I'm just not seeing Karl's point. The Braves, for varying and mostly coincidental reasons, have not had a single one of their greats play his entire career for the franchise. It's not due to a ruthless but efficient habit of cutting bait when guys got slightly long in the tooth.

* And I was under the impression at the time the club did so because Hank wanted to.

   82. The Interdimensional Council of Rickey!'s Posted: March 14, 2012 at 02:20 PM (#4080730)
I'm just not seeing Karl's point. The Braves, for varying and mostly coincidental reasons, have not had a single one of their greats play his entire career for the franchise. It's not due to a ruthless but efficient habit of cutting bait when guys got slightly long in the tooth.


I think it's just an anecdote of historical weirdness, not a statement about the franchise or it's business practices. The Braves are a well traveled franchise, going from Boston to Milwaukee to Atlanta. They've only been in Atlanta since 1966. The first generation of Atlanta Braves, including Hank and Eddie, were Milwaukee Braves more than anything else. There's no reason for them not to take one last swan song somewhere outside of Atlanta.

The prime candidates for great players who might have been lifelong Atlanta Braves is pretty short. By my count, it's Dale Murphy, Tom Glavine, John Smoltz and Chipper Jones. Murph was traded (at his request, by his telling of the tale) in a rebuild process in the late 80s. Glavine chased the big contract in NYC (and made the union happy even if he wasn't.) Smoltz got his panties in wad at the end and decided he wanted a year in Boston to prove the Braves were wrong about his shoulder being done. (They were not.)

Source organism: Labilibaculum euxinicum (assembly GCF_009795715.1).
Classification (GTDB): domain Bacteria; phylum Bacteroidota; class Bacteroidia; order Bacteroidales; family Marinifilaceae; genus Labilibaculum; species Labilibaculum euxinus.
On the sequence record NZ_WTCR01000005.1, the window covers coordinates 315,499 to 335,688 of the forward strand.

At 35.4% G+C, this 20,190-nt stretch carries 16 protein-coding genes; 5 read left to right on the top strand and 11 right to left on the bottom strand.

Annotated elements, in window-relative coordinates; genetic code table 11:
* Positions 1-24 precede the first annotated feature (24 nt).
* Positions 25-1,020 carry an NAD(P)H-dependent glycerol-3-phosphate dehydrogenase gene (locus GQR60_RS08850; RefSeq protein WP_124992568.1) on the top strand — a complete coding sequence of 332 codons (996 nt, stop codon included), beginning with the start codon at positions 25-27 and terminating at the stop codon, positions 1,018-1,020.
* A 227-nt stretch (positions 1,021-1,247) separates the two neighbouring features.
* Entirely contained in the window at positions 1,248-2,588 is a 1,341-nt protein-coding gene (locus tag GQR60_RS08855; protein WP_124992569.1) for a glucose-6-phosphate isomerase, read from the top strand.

I think, more than anything, Chipper's resolution to retire a Brave is driven by having watched Glavine and Smoltz after they exited their home system. Chipper's a redneck, but he is *not* stupid. He knows how Glavine was greeted in NY (even when he was doing quality work at the front end of that contract.) He knows how bad Smoltz looked in chasing the Red Sox money and essentially making a fool of himself in his last year. And he knows how valuable the "always played for the same team" bullet can be when dealing with BBWAA voters in five or six years.

And he also knows the he is too old to try to mold himself into the ways and processes of another franchise, one that does not still run on the primal imprint of Bobby Cox. And he has no interest in that at all.

If he manages to kick in the riders for next year's contract, he won't walk away from a few extra million. If he doesn't, he'll retire. I doubt he would ever consider another contract after 2013, with any team, including Atlanta.